As impassioned reactions to the results of Tuesday's presidential election continued throughout the week, many Saturday Night Live fans began to wonder how the political comedy stalwart would address the outcome, in which Republican nominee Donald Trump defeated his Democratic opponent, Hillary Clinton, despite Clinton winning the popular vote.
As it turns out, the sketch show found its answer in another emotional headline from the week: the death of singer-songwriter Leonard Cohen.
The news of the Canadian music icon's death at 82 broke on Thursday, and provided a fitting accompaniment to SNL's first sketch on Saturday. The show opened simply on Kate McKinnon, in character as Clinton, sitting at a piano in one of the former First Lady's signature pantsuits, singing "Hallelujah," Cohen's most famous song.
SNL has a history of opening shows with heartfelt musical numbers in the wake of more serious, world-changing events. Paul Simon performed "The Boxer" before then-New York City mayor Rudy Giuliani helped Lorne Michaels kick off the first post-9/11 episode, and in December 2012, the show opened with a children's choir singing "Silent Night" after the tragic shooting at an elementary school in Newtown, Connecticut.
Saturday' simple, heartfelt opening, however, felt more like a celebration of both Clinton and Cohen, as well as a tribute to McKinnon's Emmy-worthy portrayal of the former Secretary of State throughout the grueling election process.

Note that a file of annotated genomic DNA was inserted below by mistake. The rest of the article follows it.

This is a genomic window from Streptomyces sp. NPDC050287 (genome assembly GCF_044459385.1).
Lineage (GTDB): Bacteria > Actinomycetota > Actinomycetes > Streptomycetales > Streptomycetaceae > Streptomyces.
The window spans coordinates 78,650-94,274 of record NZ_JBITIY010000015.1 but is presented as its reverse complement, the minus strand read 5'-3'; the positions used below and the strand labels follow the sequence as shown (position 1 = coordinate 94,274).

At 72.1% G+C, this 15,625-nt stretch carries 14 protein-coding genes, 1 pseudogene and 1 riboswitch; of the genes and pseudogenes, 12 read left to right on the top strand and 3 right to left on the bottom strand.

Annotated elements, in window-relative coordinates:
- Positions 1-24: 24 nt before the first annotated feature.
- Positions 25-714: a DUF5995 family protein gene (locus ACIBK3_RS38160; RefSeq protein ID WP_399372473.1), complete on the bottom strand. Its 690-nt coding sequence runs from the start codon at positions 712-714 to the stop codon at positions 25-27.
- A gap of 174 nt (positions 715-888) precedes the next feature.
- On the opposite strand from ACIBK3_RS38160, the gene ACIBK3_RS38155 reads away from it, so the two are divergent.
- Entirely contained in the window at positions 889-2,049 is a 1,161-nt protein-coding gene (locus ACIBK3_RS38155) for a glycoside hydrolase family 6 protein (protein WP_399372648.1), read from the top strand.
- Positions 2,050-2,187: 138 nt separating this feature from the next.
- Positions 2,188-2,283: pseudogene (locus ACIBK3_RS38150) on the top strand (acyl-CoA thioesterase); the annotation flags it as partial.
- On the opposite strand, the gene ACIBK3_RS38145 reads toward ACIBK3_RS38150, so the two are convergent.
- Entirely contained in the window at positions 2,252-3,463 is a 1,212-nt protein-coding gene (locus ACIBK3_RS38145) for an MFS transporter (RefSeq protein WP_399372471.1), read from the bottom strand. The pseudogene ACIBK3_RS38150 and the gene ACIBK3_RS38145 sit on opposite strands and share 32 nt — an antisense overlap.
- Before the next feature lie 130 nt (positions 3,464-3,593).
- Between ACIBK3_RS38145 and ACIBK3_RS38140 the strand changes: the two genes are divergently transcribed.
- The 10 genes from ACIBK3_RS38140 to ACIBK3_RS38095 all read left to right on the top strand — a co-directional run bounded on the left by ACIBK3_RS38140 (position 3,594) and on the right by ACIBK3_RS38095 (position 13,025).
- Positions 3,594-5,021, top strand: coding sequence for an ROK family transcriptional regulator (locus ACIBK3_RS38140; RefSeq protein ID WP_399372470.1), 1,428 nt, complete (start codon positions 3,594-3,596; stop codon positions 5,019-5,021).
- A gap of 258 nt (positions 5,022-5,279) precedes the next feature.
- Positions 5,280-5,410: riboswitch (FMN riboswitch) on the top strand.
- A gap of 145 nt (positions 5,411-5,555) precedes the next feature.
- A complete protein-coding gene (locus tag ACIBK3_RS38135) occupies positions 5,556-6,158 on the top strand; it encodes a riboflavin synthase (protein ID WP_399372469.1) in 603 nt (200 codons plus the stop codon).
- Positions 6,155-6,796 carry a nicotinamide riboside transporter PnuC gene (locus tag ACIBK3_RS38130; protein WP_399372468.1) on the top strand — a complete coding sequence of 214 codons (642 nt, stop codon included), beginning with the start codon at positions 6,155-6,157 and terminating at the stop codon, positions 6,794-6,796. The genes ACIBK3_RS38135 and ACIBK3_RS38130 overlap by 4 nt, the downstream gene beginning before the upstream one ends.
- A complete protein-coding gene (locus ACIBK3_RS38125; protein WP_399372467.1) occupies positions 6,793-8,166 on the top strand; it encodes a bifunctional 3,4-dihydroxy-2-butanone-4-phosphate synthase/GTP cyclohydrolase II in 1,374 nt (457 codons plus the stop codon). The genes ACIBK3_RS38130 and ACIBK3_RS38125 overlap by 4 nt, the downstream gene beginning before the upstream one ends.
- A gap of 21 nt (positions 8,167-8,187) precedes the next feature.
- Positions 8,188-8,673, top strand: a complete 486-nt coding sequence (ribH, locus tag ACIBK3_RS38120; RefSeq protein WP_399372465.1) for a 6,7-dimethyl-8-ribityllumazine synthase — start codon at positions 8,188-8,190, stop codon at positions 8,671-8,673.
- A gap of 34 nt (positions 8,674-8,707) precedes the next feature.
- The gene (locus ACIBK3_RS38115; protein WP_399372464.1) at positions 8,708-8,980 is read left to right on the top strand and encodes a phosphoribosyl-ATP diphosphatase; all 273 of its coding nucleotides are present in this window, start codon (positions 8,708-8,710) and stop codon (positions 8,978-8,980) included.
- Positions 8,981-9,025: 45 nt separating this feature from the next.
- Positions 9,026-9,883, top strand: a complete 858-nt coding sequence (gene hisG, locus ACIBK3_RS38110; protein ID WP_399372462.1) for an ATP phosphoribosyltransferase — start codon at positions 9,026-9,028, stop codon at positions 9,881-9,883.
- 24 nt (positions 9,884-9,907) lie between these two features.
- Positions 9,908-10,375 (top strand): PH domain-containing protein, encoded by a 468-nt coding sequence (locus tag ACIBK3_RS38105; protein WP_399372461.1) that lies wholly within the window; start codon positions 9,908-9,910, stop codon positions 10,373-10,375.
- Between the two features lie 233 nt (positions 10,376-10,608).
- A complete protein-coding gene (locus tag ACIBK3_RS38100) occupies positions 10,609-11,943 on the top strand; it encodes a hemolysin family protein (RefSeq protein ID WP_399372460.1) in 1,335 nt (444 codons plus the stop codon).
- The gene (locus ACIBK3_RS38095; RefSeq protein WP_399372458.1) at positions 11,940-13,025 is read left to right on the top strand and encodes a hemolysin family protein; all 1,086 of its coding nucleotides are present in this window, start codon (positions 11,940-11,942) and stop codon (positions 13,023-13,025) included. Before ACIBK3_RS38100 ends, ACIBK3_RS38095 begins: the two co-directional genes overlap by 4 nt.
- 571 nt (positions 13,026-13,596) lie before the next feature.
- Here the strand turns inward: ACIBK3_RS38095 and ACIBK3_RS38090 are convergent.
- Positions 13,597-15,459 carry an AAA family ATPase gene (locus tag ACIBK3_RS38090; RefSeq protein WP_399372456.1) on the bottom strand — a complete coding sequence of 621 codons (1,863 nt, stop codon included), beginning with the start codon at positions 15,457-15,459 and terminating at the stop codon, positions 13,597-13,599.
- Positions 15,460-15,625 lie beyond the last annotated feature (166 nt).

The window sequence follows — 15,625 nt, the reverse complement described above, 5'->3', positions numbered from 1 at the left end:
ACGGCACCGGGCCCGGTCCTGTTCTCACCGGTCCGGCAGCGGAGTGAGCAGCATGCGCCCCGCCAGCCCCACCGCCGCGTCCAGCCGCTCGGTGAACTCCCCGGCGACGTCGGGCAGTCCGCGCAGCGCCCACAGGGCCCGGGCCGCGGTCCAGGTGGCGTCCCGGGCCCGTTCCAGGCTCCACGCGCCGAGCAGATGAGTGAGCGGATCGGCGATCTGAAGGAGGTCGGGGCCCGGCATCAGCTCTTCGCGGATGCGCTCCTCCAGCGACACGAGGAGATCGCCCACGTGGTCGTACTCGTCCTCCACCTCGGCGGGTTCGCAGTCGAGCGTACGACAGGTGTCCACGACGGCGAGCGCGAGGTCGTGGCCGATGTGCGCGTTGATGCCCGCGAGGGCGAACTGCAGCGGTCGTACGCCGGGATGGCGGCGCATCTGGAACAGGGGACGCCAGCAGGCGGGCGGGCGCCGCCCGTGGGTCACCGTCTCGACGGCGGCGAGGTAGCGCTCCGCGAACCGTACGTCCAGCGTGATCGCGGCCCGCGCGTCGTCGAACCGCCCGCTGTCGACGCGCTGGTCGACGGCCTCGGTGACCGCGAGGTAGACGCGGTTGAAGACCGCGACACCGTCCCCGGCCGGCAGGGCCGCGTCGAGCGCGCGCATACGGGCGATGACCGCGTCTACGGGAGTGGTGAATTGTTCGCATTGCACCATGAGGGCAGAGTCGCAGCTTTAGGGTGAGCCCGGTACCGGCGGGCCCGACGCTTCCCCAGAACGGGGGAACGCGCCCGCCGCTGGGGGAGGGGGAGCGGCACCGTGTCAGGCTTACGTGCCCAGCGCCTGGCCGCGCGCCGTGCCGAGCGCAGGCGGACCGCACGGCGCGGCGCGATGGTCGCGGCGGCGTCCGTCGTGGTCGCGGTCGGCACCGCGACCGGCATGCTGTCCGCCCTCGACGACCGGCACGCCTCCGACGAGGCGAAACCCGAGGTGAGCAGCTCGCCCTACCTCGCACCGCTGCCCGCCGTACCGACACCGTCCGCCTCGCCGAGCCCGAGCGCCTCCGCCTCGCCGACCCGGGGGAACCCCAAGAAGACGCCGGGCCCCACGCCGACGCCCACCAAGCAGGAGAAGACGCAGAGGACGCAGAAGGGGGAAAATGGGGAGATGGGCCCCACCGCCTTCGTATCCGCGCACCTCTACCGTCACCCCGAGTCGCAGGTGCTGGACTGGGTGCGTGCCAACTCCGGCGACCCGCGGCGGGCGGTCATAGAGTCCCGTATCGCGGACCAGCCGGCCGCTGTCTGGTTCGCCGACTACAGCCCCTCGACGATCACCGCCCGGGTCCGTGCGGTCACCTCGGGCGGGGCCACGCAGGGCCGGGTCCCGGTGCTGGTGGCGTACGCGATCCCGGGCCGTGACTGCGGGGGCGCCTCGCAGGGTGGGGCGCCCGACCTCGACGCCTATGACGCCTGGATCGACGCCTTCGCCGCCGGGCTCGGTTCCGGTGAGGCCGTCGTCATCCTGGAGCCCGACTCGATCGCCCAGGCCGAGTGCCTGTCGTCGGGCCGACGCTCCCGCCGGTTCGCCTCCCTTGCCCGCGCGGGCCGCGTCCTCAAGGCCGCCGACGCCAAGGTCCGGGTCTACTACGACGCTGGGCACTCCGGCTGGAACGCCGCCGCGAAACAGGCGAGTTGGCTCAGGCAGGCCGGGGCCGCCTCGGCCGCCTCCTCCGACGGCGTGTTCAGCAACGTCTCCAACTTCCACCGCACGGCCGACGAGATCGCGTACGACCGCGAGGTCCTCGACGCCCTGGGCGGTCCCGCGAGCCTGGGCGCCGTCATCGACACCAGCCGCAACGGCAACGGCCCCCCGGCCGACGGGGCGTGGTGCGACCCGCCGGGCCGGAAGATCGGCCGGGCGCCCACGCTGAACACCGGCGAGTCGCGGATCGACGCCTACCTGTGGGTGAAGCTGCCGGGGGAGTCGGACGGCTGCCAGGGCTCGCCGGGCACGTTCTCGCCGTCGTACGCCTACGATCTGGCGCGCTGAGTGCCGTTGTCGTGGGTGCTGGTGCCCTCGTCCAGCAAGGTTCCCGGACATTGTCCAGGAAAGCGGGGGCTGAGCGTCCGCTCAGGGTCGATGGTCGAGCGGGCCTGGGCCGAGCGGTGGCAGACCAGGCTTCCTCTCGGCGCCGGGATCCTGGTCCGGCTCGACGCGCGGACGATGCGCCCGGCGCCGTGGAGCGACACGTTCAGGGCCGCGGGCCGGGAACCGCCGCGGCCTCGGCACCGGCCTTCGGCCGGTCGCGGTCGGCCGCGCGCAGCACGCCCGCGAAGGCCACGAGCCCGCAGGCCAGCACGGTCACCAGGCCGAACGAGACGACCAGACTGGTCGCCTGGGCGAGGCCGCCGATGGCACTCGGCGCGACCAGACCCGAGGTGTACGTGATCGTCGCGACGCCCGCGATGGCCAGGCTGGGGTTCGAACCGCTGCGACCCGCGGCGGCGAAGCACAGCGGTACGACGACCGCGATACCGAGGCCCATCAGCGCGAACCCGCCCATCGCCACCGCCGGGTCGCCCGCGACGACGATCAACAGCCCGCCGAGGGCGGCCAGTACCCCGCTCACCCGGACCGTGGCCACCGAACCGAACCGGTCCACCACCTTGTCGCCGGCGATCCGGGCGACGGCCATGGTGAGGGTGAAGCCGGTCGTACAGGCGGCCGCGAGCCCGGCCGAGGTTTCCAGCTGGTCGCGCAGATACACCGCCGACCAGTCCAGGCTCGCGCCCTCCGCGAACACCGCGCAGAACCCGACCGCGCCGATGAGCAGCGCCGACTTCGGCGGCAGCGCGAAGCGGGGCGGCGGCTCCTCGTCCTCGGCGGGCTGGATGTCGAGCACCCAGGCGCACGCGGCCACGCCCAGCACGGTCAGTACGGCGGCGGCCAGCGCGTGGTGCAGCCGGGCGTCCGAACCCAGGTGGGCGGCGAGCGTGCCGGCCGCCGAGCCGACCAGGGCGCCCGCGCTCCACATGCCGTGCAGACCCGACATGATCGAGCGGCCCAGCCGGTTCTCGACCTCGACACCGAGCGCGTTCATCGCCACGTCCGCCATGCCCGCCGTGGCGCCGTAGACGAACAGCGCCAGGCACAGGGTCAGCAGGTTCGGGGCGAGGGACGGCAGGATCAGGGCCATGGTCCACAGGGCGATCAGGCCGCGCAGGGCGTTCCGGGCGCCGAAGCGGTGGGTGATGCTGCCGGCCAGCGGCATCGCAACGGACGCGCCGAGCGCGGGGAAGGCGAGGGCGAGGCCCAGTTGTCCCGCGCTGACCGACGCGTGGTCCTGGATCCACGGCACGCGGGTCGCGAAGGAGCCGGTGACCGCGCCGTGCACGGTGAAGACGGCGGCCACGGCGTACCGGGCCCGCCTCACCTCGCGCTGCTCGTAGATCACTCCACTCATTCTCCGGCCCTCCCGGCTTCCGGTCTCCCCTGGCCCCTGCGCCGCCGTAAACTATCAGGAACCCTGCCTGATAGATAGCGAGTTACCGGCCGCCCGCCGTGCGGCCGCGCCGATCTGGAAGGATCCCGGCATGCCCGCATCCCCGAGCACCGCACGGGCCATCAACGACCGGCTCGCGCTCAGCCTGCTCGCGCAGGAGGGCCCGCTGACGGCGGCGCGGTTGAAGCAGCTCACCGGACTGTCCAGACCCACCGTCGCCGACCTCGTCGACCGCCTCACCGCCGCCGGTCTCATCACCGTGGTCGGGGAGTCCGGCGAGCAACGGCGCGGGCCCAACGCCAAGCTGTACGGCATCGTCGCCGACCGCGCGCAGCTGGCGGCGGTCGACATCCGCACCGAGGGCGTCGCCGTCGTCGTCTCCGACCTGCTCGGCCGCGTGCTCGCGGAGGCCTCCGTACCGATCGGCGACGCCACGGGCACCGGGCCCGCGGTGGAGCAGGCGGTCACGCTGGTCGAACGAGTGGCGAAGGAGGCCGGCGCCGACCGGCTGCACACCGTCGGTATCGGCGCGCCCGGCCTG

"I'm not giving up, and neither should you," McKinnon-as-Clinton then told the camera with tears in her eyes, before opening the show with SNL's signature line, "Live from New York, it's Saturday night!"
The episode's host, Dave Chappelle, also wasted no time addressing the election in his opening monologue, saying that he "didn't know" Trump was going to win the election, but admitting that he "did suspect it."
"Seemed like Hillary was doing well in the polls and yet -- I know the whites," Chappelle quipped. "You guys aren't as full of surprises as you used to be... America's done it. We've actually elected an Internet troll as our president."
The legendary stand-up comedian also opened up about watching protests unfold in cities across the country following the election and the prospects of a Trump presidency, but ended his monologue with a hopeful message, recalling attending a BET-sponsored party at the White House recently where "everybody in there was black. Except for Bradley Cooper, for some reason."
"I saw how happy everybody was, these people who had been historically disenfranchised," Chappelle remembered. "It made me feel hopeful and it made me feel proud to be an American, and it made me very happy about the prospects of our country. So, in that spirit, I'm wishing Donald Trump luck. And I'm going to give him a chance. And we, the historically disenfranchised, demand that he give us one, too."
For more celeb reactions to the election, check out the video below.